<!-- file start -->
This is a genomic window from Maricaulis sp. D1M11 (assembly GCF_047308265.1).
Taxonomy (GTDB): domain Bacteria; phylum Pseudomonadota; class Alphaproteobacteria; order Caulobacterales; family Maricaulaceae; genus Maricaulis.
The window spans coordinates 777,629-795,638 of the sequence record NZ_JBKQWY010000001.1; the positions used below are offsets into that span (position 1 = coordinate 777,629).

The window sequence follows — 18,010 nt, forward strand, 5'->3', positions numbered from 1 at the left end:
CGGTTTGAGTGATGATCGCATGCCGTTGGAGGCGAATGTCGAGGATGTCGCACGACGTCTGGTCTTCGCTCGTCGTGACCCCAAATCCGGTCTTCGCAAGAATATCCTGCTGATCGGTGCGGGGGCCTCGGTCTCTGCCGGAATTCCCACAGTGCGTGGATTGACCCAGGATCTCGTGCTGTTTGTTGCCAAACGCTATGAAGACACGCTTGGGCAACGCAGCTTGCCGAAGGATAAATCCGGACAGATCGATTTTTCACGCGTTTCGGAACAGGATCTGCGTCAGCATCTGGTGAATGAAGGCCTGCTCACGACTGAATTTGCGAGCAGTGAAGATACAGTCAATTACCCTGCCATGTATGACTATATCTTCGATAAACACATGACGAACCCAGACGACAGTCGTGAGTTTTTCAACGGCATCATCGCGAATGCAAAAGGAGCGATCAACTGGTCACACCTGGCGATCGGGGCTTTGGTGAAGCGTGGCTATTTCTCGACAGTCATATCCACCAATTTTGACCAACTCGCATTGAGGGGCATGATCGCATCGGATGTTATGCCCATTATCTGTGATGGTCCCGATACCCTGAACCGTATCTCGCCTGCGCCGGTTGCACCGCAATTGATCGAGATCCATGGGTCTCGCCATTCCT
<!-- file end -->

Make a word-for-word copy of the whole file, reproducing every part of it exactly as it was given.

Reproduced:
This is a genomic window from Maricaulis sp. D1M11 (assembly GCF_047308265.1).
Taxonomy (GTDB): domain Bacteria; phylum Pseudomonadota; class Alphaproteobacteria; order Caulobacterales; family Maricaulaceae; genus Maricaulis.
The window spans coordinates 777,629-795,638 of the sequence record NZ_JBKQWY010000001.1; the positions used below are offsets into that span (position 1 = coordinate 777,629).

The window sequence follows — 18,010 nt, forward strand, 5'->3', positions numbered from 1 at the left end:
CGGTTTGAGTGATGATCGCATGCCGTTGGAGGCGAATGTCGAGGATGTCGCACGACGTCTGGTCTTCGCTCGTCGTGACCCCAAATCCGGTCTTCGCAAGAATATCCTGCTGATCGGTGCGGGGGCCTCGGTCTCTGCCGGAATTCCCACAGTGCGTGGATTGACCCAGGATCTCGTGCTGTTTGTTGCCAAACGCTATGAAGACACGCTTGGGCAACGCAGCTTGCCGAAGGATAAATCCGGACAGATCGATTTTTCACGCGTTTCGGAACAGGATCTGCGTCAGCATCTGGTGAATGAAGGCCTGCTCACGACTGAATTTGCGAGCAGTGAAGATACAGTCAATTACCCTGCCATGTATGACTATATCTTCGATAAACACATGACGAACCCAGACGACAGTCGTGAGTTTTTCAACGGCATCATCGCGAATGCAAAAGGAGCGATCAACTGGTCACACCTGGCGATCGGGGCTTTGGTGAAGCGTGGCTATTTCTCGACAGTCATATCCACCAATTTTGACCAACTCGCATTGAGGGGCATGATCGCATCGGATGTTATGCCCATTATCTGTGATGGTCCCGATACCCTGAACCGTATCTCGCCTGCGCCGGTTGCACCGCAATTGATCGAGATCCATGGGTCTCGCCATTCCT